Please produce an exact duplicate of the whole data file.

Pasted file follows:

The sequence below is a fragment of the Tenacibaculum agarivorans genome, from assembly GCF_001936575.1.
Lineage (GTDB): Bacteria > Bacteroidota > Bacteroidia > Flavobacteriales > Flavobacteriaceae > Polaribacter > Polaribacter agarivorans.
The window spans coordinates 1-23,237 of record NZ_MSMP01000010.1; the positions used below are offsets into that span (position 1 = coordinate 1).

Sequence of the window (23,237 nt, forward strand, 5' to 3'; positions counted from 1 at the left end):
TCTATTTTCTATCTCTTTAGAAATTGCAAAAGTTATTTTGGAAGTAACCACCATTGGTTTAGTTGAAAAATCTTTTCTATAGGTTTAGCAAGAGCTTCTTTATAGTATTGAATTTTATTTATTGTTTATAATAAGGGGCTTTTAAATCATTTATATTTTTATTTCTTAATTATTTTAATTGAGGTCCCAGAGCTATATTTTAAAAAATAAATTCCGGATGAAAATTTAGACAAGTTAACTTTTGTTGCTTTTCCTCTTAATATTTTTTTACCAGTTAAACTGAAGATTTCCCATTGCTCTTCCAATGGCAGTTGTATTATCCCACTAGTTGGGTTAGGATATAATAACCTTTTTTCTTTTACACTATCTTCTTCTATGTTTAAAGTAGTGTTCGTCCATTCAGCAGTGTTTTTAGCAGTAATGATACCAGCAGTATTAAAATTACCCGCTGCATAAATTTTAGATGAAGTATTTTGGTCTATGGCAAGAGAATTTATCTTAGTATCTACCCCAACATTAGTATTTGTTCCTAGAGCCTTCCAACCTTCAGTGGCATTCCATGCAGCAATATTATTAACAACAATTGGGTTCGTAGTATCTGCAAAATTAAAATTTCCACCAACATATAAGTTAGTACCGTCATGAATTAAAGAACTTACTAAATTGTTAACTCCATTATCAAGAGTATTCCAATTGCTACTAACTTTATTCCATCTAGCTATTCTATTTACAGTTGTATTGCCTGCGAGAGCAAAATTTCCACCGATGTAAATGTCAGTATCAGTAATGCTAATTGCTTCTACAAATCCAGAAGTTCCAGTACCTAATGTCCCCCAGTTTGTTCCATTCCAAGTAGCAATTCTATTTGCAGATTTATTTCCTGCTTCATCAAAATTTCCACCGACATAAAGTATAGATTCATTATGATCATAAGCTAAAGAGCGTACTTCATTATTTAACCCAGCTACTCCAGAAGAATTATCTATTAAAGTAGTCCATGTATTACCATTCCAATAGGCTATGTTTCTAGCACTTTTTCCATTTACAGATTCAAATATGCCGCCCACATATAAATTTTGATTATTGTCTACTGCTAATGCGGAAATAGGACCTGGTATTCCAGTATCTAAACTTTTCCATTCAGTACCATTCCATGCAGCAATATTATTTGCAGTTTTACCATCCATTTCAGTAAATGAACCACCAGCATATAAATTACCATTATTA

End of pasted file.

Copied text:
The sequence below is a fragment of the Tenacibaculum agarivorans genome, from assembly GCF_001936575.1.
Lineage (GTDB): Bacteria > Bacteroidota > Bacteroidia > Flavobacteriales > Flavobacteriaceae > Polaribacter > Polaribacter agarivorans.
The window spans coordinates 1-23,237 of record NZ_MSMP01000010.1; the positions used below are offsets into that span (position 1 = coordinate 1).

Sequence of the window (23,237 nt, forward strand, 5' to 3'; positions counted from 1 at the left end):
TCTATTTTCTATCTCTTTAGAAATTGCAAAAGTTATTTTGGAAGTAACCACCATTGGTTTAGTTGAAAAATCTTTTCTATAGGTTTAGCAAGAGCTTCTTTATAGTATTGAATTTTATTTATTGTTTATAATAAGGGGCTTTTAAATCATTTATATTTTTATTTCTTAATTATTTTAATTGAGGTCCCAGAGCTATATTTTAAAAAATAAATTCCGGATGAAAATTTAGACAAGTTAACTTTTGTTGCTTTTCCTCTTAATATTTTTTTACCAGTTAAACTGAAGATTTCCCATTGCTCTTCCAATGGCAGTTGTATTATCCCACTAGTTGGGTTAGGATATAATAACCTTTTTTCTTTTACACTATCTTCTTCTATGTTTAAAGTAGTGTTCGTCCATTCAGCAGTGTTTTTAGCAGTAATGATACCAGCAGTATTAAAATTACCCGCTGCATAAATTTTAGATGAAGTATTTTGGTCTATGGCAAGAGAATTTATCTTAGTATCTACCCCAACATTAGTATTTGTTCCTAGAGCCTTCCAACCTTCAGTGGCATTCCATGCAGCAATATTATTAACAACAATTGGGTTCGTAGTATCTGCAAAATTAAAATTTCCACCAACATATAAGTTAGTACCGTCATGAATTAAAGAACTTACTAAATTGTTAACTCCATTATCAAGAGTATTCCAATTGCTACTAACTTTATTCCATCTAGCTATTCTATTTACAGTTGTATTGCCTGCGAGAGCAAAATTTCCACCGATGTAAATGTCAGTATCAGTAATGCTAATTGCTTCTACAAATCCAGAAGTTCCAGTACCTAATGTCCCCCAGTTTGTTCCATTCCAAGTAGCAATTCTATTTGCAGATTTATTTCCTGCTTCATCAAAATTTCCACCGACATAAAGTATAGATTCATTATGATCATAAGCTAAAGAGCGTACTTCATTATTTAACCCAGCTACTCCAGAAGAATTATCTATTAAAGTAGTCCATGTATTACCATTCCAATAGGCTATGTTTCTAGCACTTTTTCCATTTACAGATTCAAATATGCCGCCCACATATAAATTTTGATTATTGTCTACTGCTAATGCGGAAATAGGACCTGGTATTCCAGTATCTAAACTTTTCCATTCAGTACCATTCCATGCAGCAATATTATTTGCAGTTTTACCATCCATTTCAGTAAATGAACCACCAGCATATAAATTACCATTATTA